Law Times

April 8, 2019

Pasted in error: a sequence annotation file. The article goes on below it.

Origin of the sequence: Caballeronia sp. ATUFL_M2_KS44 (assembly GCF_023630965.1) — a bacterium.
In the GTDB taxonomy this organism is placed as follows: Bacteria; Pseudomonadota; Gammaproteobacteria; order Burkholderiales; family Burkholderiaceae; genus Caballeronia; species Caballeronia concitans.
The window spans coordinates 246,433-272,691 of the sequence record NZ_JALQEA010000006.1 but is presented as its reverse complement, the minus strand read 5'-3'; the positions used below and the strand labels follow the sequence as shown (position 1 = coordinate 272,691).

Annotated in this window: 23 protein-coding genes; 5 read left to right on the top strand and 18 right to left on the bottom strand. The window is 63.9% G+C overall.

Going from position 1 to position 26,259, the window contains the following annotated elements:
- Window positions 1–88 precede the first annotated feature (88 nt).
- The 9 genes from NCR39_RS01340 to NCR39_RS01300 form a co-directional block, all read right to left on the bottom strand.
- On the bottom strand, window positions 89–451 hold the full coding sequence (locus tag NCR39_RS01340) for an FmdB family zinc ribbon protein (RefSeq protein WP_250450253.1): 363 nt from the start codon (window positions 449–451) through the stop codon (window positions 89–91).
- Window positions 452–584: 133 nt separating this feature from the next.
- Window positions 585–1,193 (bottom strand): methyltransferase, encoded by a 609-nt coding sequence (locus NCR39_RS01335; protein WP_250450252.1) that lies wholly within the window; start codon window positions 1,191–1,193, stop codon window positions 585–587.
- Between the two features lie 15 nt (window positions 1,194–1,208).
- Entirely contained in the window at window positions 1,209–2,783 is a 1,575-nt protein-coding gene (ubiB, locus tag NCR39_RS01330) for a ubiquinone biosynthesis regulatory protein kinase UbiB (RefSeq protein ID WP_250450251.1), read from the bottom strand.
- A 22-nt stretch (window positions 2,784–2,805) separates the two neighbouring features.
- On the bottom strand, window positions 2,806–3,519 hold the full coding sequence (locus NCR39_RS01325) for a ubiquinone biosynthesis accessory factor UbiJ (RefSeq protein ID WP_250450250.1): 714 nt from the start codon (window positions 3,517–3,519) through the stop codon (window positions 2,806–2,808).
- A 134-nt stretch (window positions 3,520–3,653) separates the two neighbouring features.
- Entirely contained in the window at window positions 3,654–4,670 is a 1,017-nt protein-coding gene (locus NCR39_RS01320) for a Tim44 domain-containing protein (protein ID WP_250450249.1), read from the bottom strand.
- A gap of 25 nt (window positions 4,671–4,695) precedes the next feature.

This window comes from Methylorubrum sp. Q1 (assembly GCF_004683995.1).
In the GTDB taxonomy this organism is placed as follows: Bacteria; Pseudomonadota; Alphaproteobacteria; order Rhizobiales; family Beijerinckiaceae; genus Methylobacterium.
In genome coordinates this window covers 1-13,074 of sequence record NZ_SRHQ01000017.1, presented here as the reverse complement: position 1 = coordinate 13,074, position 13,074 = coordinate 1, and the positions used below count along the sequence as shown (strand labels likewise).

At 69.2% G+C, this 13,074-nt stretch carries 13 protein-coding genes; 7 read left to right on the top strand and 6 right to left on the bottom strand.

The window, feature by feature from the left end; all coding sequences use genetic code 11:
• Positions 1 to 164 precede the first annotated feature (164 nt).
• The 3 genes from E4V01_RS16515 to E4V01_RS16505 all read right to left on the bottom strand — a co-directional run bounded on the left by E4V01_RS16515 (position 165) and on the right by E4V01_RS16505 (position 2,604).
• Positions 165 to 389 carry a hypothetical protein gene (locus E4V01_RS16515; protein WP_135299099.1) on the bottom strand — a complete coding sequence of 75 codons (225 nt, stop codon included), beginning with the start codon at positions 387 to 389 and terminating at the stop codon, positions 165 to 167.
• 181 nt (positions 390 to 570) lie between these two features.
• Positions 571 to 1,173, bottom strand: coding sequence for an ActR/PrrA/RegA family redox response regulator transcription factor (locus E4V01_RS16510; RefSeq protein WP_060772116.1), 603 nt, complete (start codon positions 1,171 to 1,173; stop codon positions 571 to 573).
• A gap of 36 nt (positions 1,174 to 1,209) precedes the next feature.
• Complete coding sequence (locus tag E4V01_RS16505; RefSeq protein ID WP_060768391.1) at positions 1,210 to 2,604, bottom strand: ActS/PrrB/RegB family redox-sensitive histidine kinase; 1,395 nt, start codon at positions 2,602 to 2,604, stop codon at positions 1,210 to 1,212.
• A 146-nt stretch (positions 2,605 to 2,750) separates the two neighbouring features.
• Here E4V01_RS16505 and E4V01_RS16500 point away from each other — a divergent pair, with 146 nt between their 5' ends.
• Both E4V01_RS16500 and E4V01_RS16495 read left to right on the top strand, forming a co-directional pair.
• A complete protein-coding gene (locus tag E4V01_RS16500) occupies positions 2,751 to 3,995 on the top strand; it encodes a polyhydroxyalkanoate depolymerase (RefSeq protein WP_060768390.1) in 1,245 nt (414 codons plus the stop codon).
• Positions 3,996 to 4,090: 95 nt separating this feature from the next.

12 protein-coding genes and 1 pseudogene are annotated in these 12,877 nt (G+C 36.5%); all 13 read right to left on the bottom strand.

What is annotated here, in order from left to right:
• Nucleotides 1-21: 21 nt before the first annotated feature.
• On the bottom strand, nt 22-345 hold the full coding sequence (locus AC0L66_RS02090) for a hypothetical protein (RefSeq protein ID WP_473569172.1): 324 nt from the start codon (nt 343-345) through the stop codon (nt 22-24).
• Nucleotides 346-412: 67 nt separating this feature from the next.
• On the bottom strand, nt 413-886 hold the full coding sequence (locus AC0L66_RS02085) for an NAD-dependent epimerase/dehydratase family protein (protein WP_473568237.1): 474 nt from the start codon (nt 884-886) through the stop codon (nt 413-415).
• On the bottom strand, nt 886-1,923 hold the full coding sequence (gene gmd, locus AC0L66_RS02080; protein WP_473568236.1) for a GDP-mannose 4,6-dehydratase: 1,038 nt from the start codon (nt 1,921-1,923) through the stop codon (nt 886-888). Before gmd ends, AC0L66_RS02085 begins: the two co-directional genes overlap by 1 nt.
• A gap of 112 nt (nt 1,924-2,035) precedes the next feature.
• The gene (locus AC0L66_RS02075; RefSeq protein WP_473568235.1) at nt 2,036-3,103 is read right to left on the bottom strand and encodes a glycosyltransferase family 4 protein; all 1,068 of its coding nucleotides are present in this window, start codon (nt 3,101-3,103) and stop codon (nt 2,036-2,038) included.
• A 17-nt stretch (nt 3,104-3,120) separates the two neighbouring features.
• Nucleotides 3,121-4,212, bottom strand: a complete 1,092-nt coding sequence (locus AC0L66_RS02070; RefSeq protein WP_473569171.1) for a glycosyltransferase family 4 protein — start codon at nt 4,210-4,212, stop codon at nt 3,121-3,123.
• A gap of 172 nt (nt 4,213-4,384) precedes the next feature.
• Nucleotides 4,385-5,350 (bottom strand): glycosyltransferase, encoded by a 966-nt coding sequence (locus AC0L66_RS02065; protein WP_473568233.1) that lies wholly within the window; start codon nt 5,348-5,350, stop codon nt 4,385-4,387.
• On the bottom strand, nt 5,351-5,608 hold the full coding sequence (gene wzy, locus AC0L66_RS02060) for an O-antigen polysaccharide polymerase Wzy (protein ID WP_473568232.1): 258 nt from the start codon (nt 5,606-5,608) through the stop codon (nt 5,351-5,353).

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LAW TIMES 16 COVERING ONTARIO'S LEGAL SCENE | APRIL 8, 2019 SOP MOTION PLANNED A group of licensees say they plan to ask the Law Society of Ontario to alter its Statement of Principles requirement to protect licensees that fail to comply from audits or suspension. The motion, which would be introduced at the LSO's annual general meeting on May 8, rec- ommends that the LSO adopt certain guidelines around the Statement of Principles, includ- ing: that the Statement of Prin- ciples "is intended to promote ref lection, and not impose any belief "; that the Statement of Principles requirement refers to "existing legal and professional obligations"; and that the law society cannot audit or suspend a lawyer for failing to have a Statement of Principles. The law society said it would ask licensees in 2017 annual reports to create a statement that "acknowledges your obligation to promote equality, diversity and inclusion generally, and in your behaviour to- wards colleagues, employees, clients and the public." Toronto lawyer Omar Ha-Redeye signed and drafted the mo- tion, which says that there is a "significant dispute" around the im- plementation of the requirement "to the extent that these misunder- standings directly affected the 2019 bencher election." He said he met someone opposed to the statement of principles at a bencher election event and had a healthy conversation about the issues. "That conversation for me affirmed much of what I already sus- pected — that the Statement of Principles controversy is not so much about what the law society is doing or trying to do, it is more about what this might mean and about what they might do down the road," he says. LEAF NAMES NEW DIRECTOR Megan Stephens will replace Justice Shaun O'Brien as executive director and general counsel at the Women's Legal Education and Action Fund, LEAF announced on April 1 on Twitter. Stephens, who begins the role on June 1, was previously seconded as Commission Counsel to The Public Inquiry into the Safety and Security of Resi- dents in the Long-term Care Home System, the announcement said. WALTERS DEAN OF QUEEN'S LAW Queen's University appointed Mark Walters to a five-year term as dean of the faculty of law, the school said in an email. Walters, cur- rently at McGill University, becomes dean on July 1, the school said. LAW TIMES POLL All 22 incumbent lawyer benchers that ran for re-election in the last bencher election kept their seats in Convocation, of 40 available spots in 2015, accord- ing to statistics from the Law Society of Ontario analyzed by Law Times. This week's Law Times poll asked readers if non-incumbents have better chances of being elect- ed in this year's bencher election, which begins later this month and ends April 30. Readers were split, with 55 per cent of respondents saying yes, non-incumbents have a better chance of being voted as benchers in this election. About 45 per cent of respondents said it is an uphill battle for non-incumbent candidates, and the non-incumbents do not have a better chance of being voted as bencher. LT The Inside Story BY VIOL A JAMES THE POTATO DEBATE NEW YORK — It is acceptable to sell French fries that are not made in France, but a new lawsuit says it is not acceptable to sell potato skin snack chips that are not made from potato skins, re- ports Reuters. A New York City woman sued TGI Fridays in a proposed class action claiming that the company, known for its restau- rants, misleads consumers by selling "Potato Skins" snacks that contain potato f lakes and potato starch but no skins. The lawsuit by Solange Troncoso said the Idaho Potato Com- mission and others inside and outside the industry have associ- ated potato skins with healthy eating since they started appear- ing on restaurant menus a half-century ago. It said TGI Fridays' misleading packaging for its bacon ranch, cheddar and bacon and sour cream and onion potato skins snacks defrauded Troncoso and other consumers into purchasing an "inferior product" either by mistake or at a "full" price. "The presence of potato skins imparts a further value in the eyes of reasonable consumers," according to the complaint filed in Manhattan federal court, which seeks unspecified damages. Troncoso said she sued after paying $1.99 last June for a bag of TGI Fridays Sour Cream & Onion Potato Skins at a conve- nience store in the borough of the Bronx, where she lives. TGI Fridays did not immediately respond to requests for comment. The private equity firm Sentinel Capital Partners became majority owner of the Carrollton, Texas-based company in 2014. In a Feb. 2017 Eater article cited in the complaint, Richard Melman, chairman of Chicago-based restaurant company Let- tuce Entertain You, said he began serving potato skins in 1971 after his brother read how sailors ate them to stave off illness. A spokes- woman for Melman de- clined to comment. The case is Troncoso v. TGI Friday's Inc., U.S. District Court, Southern District of New York, No. 19-02735. LT APRIL FOOL'S RESIGNATION TEXAS — An April Fools' Day resignation prank? One Texas civil court judge wishes it were so, reports Reuters. A newly elected judge in Houston accidentally resigned on Mon- day, according to local media and a county official, after he shared plans online to run for the state supreme court, appar- ently unaware that the Texas constitution considers such an announcement an automatic resignation. The Harris County Civil Court judge, Bill McLeod, did not immediately respond to a request for comment on April 2. Local TV station KHOU 11 News on April 1 reported that McLeod declined to comment on the move. Article 16, s. 65 of the state's constitution says that a judge's announcement of candidacy for another office "shall constitute an automatic resignation of the office then held." The county attorney's office will present the matter to county commissioners on April 9, First Assistant County Attorney Rob- ert Soard said in a phone inter- view on April 2. County com- missioners, who can appoint re- placements, may decide to keep McLeod in office until there is a special election, KHOU 11 re- ported. The judge's supporters have organized on social media us- ing the hashtag #IStandWith- McLeod. They plan to attend the commissioners' Tuesday meet- ing and express their wish that the judge retain his office despite his blunder. McLeod, a Demo- crat, was sworn in last Novem- ber after winning the County's Civil Court No. 4 race with 55 per cent of the vote. DIVORCE FIGHT OVER SUPERYACHT DUBAI — A US$436-million superyacht belonging to a Rus- sian billionaire at the centre of one of the world's costliest di- vorce battles has been released by a Dubai court after being impounded last year, but legal wrangling over the fate of the vessel continued, reports Re- uters. Oil and gas tycoon Farkhad Akhmedov was ordered to pay about 40 per cent of his for- tune to his former wife, Tatiana Akhmedova, by London's High Court in 2016 in one of the larg- est divorce settlements in legal history. But Akhmedov failed to pay the US$594-million di- vorce bill and the London court granted a worldwide freezing order, under which Akhmedov's superyacht M.V. Luna was im- pounded in Dubai. Luna, an ex- pedition yacht built for Russian billionaire Roman Abramovich before Akhmedov bought it in 2014, has at least nine decks, space for 50 crew, two helipads, a vast swimming pool and a mini submarine. Last month, the Dubai court of appeal ruled that the Dubai lower courts' or- der to impound the yacht was wrong, allowing it to leave the port, documents seen by Re- uters showed. But lawyers acting for Akhmedova called the ruling a "procedural decision" and said the case had been referred to an- other Dubai court for a further hearing. "Akhmedova will simply con- tinue to pursue her claims in the Dubai Courts. She is bolstered by the fact that she successfully obtained additional orders in the English Court yesterday to secure Luna," the lawyers said in a statement. When Reuters visited the yacht on Thursday, moored in Dubai's Port Rashid, workers were installing new teak f looring on the large outdoor lower deck and a private security team was guarding it. Akhmedova began divorce proceedings in Britain in 2012. Akhmedov said he and his wife had already divorced in Russia in 2000, but various Russian and British courts have found no evidence to support this assertion. Forbes estimates Akhm- edov's net worth is US$1.4 bil- lion. The U.S. Treasury Depart- ment has put him on a list of sanctioned Russian state-owned companies and so-called "oli- garchs," identified as close to President Vladimir Putin. LT Omar Ha-Redeye signed a motion that the law society cannot audit or suspend a lawyer for failing to have a Statement of Principles. Bizarre Briefs CREDIT: GRAPHICSRF/SHUTTERSTOCK Visit or call 1-800-387-5164 for a 30-day, no risk evaluation ONTARIO LAWYER'S PHONE BOOK 2019 Ontario Lawyer's Phone Book is your best connection to legal services in Ontario with more than 1,400 pages of essential legal references. More detail and a wider scope of legal contact information for Ontario: • Over 26,600 lawyers listed • Over 8,700 law firms and corporate offices listed • Telephone numbers, e-mail addresses, office locations and postal codes Perfectbound Published December each year On subscription $87.50* One time purchase $91* Order No. L7798-8405 ISBN 978-0-7798-8405-6 Multiple copy discounts available Plus applicable taxes and shipping & handling. (prices subject to change without notice) CONNECT INSTANTLY TO ONTARIO'S LEGAL COMMUNITY Untitled-2 1 2019-04-04 10:40 AM 55 % YES, I AGREE 45 % NO, I DO NOT AGREE